The Union HRD Ministry has made is mandatory for public institutions to participate in the ranking from next year. Emphasizing that the Ministry was serious, the portfolio Minister Prakash Javadekar said, “Those public institutions which will not take part in it will face fund cuts.” Apart from government institutions, National Board of Accreditation sources said a large number of private higher education institutions, who were not part of the process earlier, have joined the rankings this year.
With the stated purpose of making the process more transparent, NIRF has outlined its methodology to rank institutions pan India, drawing from a general understanding of the overall recommendations arrived at by a core committee set up by HRD ministry, the report said.
Five broad parameters were established are as follows:
- Teaching, Learning & Resources: This includes student strength including doctoral students; faculty-student ratio with emphasis on permanent faculty; combined metric for faculty with PhD (or equivalent) and experience; and total budget and its utilisation.
- Research and Professional Practice: This includes combined metric for publications; combined metric for quality of publications; IPR and patents: filed, published, granted and licensed (IPR); and footprint of projects and professional practice and executive development programs (FPPP). To promote R&D in higher education, this parameter was given the highest weightage of 40%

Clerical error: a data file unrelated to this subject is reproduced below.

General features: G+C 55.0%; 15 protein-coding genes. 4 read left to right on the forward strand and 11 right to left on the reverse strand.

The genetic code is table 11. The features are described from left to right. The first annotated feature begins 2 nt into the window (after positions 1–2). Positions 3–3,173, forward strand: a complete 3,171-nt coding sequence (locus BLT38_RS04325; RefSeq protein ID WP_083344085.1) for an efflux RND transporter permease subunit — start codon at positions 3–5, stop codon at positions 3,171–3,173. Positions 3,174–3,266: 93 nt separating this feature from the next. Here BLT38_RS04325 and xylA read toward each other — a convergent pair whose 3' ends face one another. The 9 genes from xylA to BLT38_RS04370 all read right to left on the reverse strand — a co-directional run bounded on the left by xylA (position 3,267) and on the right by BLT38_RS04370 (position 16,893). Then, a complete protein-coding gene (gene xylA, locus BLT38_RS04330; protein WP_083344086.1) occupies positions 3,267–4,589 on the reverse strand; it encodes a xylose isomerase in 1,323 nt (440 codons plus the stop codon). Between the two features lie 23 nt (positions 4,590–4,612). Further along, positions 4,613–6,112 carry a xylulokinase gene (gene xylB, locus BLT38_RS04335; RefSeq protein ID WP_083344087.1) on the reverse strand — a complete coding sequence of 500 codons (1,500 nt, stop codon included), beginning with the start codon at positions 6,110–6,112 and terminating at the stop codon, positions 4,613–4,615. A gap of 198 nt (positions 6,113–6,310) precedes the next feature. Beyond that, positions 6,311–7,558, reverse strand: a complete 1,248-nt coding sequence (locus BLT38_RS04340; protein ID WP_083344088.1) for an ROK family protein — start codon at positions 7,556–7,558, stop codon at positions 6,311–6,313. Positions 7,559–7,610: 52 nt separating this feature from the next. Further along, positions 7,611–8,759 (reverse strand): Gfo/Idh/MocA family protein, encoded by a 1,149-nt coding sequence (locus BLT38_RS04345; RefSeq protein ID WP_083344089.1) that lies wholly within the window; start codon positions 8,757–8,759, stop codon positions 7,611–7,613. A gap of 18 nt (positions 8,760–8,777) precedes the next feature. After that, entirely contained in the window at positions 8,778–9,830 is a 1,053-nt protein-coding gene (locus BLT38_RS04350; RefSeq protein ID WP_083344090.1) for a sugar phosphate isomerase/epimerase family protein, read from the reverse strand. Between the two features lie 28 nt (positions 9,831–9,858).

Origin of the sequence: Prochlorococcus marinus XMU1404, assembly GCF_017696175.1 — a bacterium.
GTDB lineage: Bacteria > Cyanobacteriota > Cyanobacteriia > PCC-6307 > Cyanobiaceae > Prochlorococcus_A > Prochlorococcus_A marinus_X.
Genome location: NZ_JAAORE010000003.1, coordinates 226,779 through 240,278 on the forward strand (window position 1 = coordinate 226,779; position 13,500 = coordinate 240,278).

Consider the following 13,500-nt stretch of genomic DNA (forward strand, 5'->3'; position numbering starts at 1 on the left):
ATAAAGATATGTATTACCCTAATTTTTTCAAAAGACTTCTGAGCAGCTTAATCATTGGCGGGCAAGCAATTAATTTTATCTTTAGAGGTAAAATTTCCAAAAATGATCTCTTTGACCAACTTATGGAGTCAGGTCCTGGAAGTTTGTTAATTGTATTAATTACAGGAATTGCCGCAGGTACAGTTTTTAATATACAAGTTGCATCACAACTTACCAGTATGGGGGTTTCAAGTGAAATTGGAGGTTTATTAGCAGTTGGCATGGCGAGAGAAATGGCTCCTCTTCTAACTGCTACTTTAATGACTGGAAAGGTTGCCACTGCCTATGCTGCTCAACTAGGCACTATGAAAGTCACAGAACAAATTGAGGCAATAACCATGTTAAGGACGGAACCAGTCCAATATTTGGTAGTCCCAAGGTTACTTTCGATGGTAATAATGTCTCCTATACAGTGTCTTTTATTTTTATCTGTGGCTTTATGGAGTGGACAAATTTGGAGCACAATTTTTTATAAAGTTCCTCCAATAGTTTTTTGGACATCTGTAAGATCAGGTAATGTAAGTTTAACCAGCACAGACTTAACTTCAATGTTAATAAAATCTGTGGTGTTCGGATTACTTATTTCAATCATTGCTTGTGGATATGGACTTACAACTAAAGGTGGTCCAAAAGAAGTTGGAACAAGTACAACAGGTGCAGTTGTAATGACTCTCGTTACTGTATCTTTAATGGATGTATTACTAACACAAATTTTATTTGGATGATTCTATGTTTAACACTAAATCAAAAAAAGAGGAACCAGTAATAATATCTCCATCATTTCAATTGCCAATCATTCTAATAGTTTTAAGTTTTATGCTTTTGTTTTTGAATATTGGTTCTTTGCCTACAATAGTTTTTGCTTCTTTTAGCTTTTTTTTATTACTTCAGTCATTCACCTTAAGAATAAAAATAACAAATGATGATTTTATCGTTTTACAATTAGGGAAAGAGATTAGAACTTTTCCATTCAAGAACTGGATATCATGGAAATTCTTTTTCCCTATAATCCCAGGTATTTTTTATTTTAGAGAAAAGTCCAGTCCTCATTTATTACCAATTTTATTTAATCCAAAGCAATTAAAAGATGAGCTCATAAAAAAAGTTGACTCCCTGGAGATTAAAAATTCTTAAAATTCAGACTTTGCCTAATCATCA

- Graduation Outcomes: This comprises combined percentage for placement, higher studies and entrepreneurship (GPHE); metric for university examinations; median salary; metric for graduating students admitted into top universities; and metric for number of Ph.D. students graduated.
- Outreach and Inclusivity: Includes percentage of students from other states/countries (region diversity); percentage of women on campus; economically and socially challenged students; and facilities for physically challenged students.
- Perception: Includes peer perception in terms of employers and research investors, academics and competitiveness.
Even though these parameters appear comprehensive, institutions have raised objections in connection with the methodology they claim the process lacks transparency. They also feel the parameters are not comparable in different types of institutions. Some institutes feel the rankings go against the grain of their perceived reputations. They also claim government institutes get preferential treatment. Globally, ranking agencies are usually independent. In India, however, the NIRF is backed by the government’s Ministry for Human Resource Development.
NIRF is the sole national ranking framework for India's higher education institutions. The Framework was instituted by the Union Government in 2016. During the first year, there were only four categories of educational institutions such as Engineering, Universities, Management and Pharmacy. The very next year, NIRF added two more categories college and overall. What is more, from this year, another three categories such as Medical and Dental Colleges (Single Category), Law and Architecture, thus making it a total of nine categories. Last year, NIRF received around 3,000 applications and this year the number of applications has increased to 4,000.